Developer / Publisher – Chuhai Labs
Price – US $19.99 / CAN $22.99 / EU €19.99 / UK £17.99 / AU $24.95
Release Date – May 27th, 2021
Input – 2 x Tracked Motion Controllers
Play Area – Sitting, Standing
Store – Oculus
Reviewed on – Quest 2
Quest headset owners and fans of classic snowboarding games like SSX & Amped can rejoice as that winter activity makes its way to VR thanks to the one of original developers of 1080 Snowboarding, a kick-ass slope slicer released on the N64 many moons ago. Despite that games praise, it’s been some time since than and VR is a whole different beast than flat gaming so let’s see if that formula can still work in our headsets.
So, how does one control a snowboard without having and tracked feet in VR? Well, with your hands of course and while that may sound odd, it works surprisingly well. You’ll start off in a quick tutorial that carries you through the basics where you need to essentially balance on the board, standing sideways to your front facing calibration stance with your hands outstretched as if you were actually on a board. The angle and direction of the board matches your extended hands so to steer forward, you keep your hands parallel to the hill and to slow or stop, simply shift your hands so they are perpendicular, as if you were actually snowboarding! As a guy who has only dabbled in snowboarding (skiing is better…fight me) this was very intuitive and within a minutes I was comfortable careening down the slopes at top speeds. There are 6 different courses to play on and each has 2 modes to choose from, the 1st is race, which challenges you to get down the hill in the fastest time and second is freestyle where you need to perform tricks to get high scores. Tricks are…. tricky and as of this review I’m still struggling to master them though I think those that board in reality will have a way easier time with them. To perform tricks, you need to use your face buttons to grab the board with either or both hands and proceed to perform some aerial feats with jumping being handled by quickly raising both your hands in the air. The tutorial teaches you the basics but in practice doing anything beyond the basics requires a fair bit of thought and skill and to get the max points, you need to chain together tricks which multiplies your combo meter for larger scores. Where this becomes an issue is that while there are 6 courses available. 4 of them are locked until you collect enough medals in both race and freestyle meaning, in order to unlock those courses, you need to figure out how to be a freestyle master. Hidden throughout each course are new boards, gloves or mixtapes indicated by large icons which you’ll need to touch to unlock with each board having varying stats that you need to pay attention to depending on whether you are racing or freestyling and the conditions of the mountain.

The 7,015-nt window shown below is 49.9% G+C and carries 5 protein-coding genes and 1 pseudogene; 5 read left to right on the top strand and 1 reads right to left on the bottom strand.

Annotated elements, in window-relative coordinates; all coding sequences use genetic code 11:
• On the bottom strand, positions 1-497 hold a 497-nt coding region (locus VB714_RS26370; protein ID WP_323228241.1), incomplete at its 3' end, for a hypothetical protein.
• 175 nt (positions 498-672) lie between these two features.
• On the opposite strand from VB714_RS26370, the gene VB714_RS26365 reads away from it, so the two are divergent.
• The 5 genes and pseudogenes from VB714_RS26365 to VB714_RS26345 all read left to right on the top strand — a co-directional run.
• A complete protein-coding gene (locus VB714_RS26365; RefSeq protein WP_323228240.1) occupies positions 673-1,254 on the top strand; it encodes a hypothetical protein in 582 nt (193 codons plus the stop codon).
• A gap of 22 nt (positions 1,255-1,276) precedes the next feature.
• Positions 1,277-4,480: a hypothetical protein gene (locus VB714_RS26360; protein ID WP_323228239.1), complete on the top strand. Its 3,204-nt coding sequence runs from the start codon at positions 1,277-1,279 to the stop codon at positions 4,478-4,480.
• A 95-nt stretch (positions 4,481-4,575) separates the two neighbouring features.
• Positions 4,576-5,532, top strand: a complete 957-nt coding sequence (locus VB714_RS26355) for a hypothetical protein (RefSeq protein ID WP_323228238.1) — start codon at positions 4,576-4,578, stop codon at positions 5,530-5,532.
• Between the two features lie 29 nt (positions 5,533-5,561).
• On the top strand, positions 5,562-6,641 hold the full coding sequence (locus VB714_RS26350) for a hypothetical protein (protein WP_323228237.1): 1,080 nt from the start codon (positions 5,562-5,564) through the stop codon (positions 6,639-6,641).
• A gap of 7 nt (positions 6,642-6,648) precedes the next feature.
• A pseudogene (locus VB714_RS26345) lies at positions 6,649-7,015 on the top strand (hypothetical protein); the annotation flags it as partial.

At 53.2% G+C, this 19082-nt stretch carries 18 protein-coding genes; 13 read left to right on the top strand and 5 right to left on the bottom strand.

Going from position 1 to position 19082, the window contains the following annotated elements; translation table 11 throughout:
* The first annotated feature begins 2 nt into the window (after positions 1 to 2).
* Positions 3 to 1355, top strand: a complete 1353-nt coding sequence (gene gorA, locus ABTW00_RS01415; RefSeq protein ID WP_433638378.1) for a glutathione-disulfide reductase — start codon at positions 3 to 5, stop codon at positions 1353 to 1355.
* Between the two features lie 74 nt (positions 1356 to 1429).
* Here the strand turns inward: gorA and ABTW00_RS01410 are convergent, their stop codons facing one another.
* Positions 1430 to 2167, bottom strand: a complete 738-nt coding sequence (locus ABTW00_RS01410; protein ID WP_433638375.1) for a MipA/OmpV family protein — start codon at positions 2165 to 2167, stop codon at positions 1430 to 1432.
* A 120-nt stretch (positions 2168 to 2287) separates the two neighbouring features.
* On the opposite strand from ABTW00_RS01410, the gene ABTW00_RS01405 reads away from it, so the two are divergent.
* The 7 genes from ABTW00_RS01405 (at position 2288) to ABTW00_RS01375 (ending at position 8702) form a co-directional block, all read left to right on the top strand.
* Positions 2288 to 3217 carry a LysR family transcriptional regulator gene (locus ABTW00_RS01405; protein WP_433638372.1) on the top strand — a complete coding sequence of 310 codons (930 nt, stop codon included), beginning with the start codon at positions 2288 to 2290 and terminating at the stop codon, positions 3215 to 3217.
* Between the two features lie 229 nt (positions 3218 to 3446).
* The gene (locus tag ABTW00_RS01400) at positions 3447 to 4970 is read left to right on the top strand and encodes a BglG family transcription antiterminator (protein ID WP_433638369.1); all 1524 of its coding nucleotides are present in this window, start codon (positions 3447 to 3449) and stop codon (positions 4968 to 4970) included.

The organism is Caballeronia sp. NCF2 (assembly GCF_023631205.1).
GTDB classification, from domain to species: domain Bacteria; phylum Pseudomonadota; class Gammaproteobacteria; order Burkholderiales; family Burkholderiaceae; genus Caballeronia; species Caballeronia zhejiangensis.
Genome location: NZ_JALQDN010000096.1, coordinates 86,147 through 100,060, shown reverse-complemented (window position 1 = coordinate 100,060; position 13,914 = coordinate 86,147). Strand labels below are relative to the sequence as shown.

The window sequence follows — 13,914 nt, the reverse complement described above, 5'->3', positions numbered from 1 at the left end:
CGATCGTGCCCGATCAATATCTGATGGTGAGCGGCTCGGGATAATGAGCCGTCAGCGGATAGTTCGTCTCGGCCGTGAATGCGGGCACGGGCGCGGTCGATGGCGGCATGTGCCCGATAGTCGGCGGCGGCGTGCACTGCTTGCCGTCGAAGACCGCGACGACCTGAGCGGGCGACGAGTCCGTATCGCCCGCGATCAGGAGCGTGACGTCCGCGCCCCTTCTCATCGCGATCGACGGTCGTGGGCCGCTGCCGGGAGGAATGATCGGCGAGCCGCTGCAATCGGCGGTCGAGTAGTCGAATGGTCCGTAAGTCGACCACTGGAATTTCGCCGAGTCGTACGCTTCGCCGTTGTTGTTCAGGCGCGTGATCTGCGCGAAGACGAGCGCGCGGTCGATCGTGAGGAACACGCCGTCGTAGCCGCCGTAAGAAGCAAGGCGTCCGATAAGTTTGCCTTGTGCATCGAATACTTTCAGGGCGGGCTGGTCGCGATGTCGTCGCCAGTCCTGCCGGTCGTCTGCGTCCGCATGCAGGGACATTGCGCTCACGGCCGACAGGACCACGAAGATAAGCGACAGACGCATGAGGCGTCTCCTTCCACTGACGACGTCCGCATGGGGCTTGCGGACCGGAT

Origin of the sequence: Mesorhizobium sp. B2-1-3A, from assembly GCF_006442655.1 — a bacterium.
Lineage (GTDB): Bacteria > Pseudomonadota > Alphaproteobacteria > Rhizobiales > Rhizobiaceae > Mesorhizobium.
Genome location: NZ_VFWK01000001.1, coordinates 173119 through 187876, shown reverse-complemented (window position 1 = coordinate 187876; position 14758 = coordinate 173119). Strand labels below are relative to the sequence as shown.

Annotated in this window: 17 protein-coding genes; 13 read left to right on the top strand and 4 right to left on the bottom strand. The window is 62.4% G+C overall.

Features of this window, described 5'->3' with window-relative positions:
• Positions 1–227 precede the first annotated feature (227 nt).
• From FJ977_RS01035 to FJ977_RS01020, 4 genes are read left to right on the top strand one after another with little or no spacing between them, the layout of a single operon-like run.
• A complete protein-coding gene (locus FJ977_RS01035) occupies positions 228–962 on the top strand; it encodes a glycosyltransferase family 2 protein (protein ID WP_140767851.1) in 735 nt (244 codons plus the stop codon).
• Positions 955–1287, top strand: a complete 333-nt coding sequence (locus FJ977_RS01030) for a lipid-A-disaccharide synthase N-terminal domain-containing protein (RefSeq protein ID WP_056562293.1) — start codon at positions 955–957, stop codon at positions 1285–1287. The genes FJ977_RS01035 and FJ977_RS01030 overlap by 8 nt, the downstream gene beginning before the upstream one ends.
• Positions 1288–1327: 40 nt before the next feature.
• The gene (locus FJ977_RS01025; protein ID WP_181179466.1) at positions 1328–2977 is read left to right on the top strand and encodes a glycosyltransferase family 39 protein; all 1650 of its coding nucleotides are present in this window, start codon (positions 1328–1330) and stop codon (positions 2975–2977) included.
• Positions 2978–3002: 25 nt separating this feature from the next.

I’ve definitely been critical of the visual quality of the games on the Quest as it seems the larger the experience, the more sacrifices need to be made to render all that on the mobile headset. Knowing I was about to snowboard down a mountain, I was leery that this would look substantially less immersive than I need out of my VR titles and that is so not the case. A log cabin acts as your hub area and has some fun physics to mess around with as many of the items scattered around are grabbable, with a nearby ping pong ball gun letting you have some goofy fun and your trusty dog sleeping on the bed. Heading to the slopes, the visuals take a bit of hit with some flat textures and simple geometry, but everything still looks like it should with snow covered trees and rocks littering the hill. Lighting effects are sparse with most of them being static for any of the items on the hill though watching the ground before you reveals small jumps and dips that highlight where you may want to go and while it doesn’t look hyper real, this emulates the real world experience quite nicely. The snow has some nice texturing on it and while it can look a little flat at times, I was impressed by what I was looking at!